Sending Data: The Difference Between GET and POST

August 11th, 2012 Leave a comment
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Sending Data: The Difference Between GET and POST

In HTML we can send data using two different methods in a form: GET or POST. How do you know which one to use? Unfortunately, new developers can often misuse GET and POST since they can both be used for the same ends, but with different results and sometimes unexpected outcomes. In this article, I will discuss the fundamental differences between GET and POST, when to use them and best practices when using them to send data.

Defining GET

For the basic user, GET is form data transferred in the URL as name/value pairs. When looking at the HTML specification, GET is defined as data that is to be encoded by the browser into a URL. URL encoding is a way of formatting the query string into valid data the browser can use. If you entered the day of the week, followed by the year in a form you would probably get something like this:


This information is appended onto the already existing URL data and the query string is useable in scripting languages such as JavaScript. The specification recommends that GET be used when the form processing is only used to get or retrieve data that does not have a lasting effect on the system. Since GET only encodes the data and places it in the URL for transport, you should only use it when the data has no lasting, observable effect on the application. The idea is that GET should not be considered “safe”.

There are many reasons why developers choose to use GET, and simply put, GET requests are more usable because:

  • They can be cached
  • They can remain the browser history
  • They can be bookmarked
  • They can be distributed and shared

The downsides: they can be hacked. You have to consider the security of your users when dealing with sensitive data and the possibility of transmitting that data in plain text for the whole world to see.

Aside from the ones I have listed above, there are other times you should not use GET:

  • When your request contains non-ASCII characters that cannot be processed in the URL
  • When using GET is that while most browsers and the RFC do not have length-related guidelines for URLs, Internet Explorer has a maximum URL length of 2,048 characters..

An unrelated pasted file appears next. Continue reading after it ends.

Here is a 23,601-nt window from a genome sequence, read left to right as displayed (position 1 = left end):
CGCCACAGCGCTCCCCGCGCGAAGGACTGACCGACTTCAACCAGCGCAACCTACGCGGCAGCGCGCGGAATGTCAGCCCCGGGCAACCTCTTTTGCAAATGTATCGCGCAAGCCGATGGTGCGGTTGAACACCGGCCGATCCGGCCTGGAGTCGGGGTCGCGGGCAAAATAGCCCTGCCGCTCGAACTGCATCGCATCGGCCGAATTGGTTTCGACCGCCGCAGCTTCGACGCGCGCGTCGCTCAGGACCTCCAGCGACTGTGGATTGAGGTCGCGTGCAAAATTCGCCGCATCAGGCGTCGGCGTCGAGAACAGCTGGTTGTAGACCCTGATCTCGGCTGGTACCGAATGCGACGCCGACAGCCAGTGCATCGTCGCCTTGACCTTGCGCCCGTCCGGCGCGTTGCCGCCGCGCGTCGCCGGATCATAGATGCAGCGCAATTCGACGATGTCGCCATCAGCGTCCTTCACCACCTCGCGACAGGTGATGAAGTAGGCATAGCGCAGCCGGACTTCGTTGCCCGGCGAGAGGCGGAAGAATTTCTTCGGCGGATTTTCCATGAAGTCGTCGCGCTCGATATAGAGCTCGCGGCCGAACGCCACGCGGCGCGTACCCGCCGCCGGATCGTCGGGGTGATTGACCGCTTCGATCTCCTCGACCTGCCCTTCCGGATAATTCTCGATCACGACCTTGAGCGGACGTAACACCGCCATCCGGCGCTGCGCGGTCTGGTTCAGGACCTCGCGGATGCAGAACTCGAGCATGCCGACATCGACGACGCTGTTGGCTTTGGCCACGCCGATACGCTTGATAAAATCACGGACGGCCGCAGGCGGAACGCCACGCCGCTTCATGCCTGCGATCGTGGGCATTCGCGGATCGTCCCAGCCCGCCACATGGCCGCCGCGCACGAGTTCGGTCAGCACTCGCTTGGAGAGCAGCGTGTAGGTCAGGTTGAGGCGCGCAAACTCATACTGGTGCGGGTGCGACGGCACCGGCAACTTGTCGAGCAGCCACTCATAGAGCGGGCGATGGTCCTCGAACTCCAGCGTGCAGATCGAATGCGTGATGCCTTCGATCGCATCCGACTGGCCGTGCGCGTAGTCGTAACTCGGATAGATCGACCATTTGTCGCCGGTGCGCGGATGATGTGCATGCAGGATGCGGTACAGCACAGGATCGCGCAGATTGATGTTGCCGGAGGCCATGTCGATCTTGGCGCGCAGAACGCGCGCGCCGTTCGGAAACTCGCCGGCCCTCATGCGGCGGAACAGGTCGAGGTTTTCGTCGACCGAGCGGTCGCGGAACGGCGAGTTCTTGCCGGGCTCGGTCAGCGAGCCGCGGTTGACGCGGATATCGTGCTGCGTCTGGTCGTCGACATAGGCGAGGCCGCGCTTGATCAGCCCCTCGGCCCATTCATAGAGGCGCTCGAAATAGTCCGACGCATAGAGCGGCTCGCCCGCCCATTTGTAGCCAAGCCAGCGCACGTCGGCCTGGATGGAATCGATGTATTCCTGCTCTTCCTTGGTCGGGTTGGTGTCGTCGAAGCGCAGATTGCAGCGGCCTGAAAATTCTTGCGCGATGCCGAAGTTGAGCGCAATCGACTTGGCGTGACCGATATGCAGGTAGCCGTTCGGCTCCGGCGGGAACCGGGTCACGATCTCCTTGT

• When you want to hide your form implementation methods to avoid exposing hidden fields.

When processing a GET request, several things happen. The browser constructs the URL as we described above, and then processes it as if it were following a link. The browser can determine the parts of the URL and it splits it into the host and name/value pairs. It sends a GET request to the host with the name/value pairs as an argument. The server takes the name/value pairs and caches them in the browser for later use.

Defining POST

POST is defined as form data that is to appear in the message body, after the headers and is not visible to the user. No query string is created. The data is still send as name/value pairs but remains hidden. Since there are many considerations we have to make for sensitive data and keeping it safe on the web, POST operations will always be the better choice over GET.

The HTML specification recommends that POST be used for any kind of operating such as updating data, ordering a product or sending e-mail. If the service is associated with the processing of a form that has side effects or changes the state of the application, for example the modification of a database, you should be using POST.

POST is ideally used for sensitive data and unsafe actions because the data is not transferred openly. When a POST request is made to the server, the server receives the incoming POST message, retrieves the name/value pairs from the message body and caches the data to the server. This data can be used as long as the session remains active. Once the session is terminated on the server, the POST data will be destroyed with it.

Along with what I have already talked about above, here are some reasons when you would want to use POST:

  • You don’t want the information in the URL being transferred to third-parties (like advertisers)
  • You want to send large chunks of data
  • You don’t want users to be able to tamper with the form data

The fundamental difference between GET and POST is that they respond to different HTTP requests in a different manner, and produce different results, as defined in the HTTP specifications. When determining which one to use, you should examine whether or not the data needs to be safeguarded or if it is OK to send it via plain text. Remember that actions that can change the state of the application such as database inserts or changes to files should be done via POST in order to protect the data that will be interacting with your system. GET should only be used in times when the data cannot affect the system such as a search box or email form.

Hopefully this article has helped you understand the difference between GET and POST and you are now better prepared to write applications using the appropriate method for sending data.

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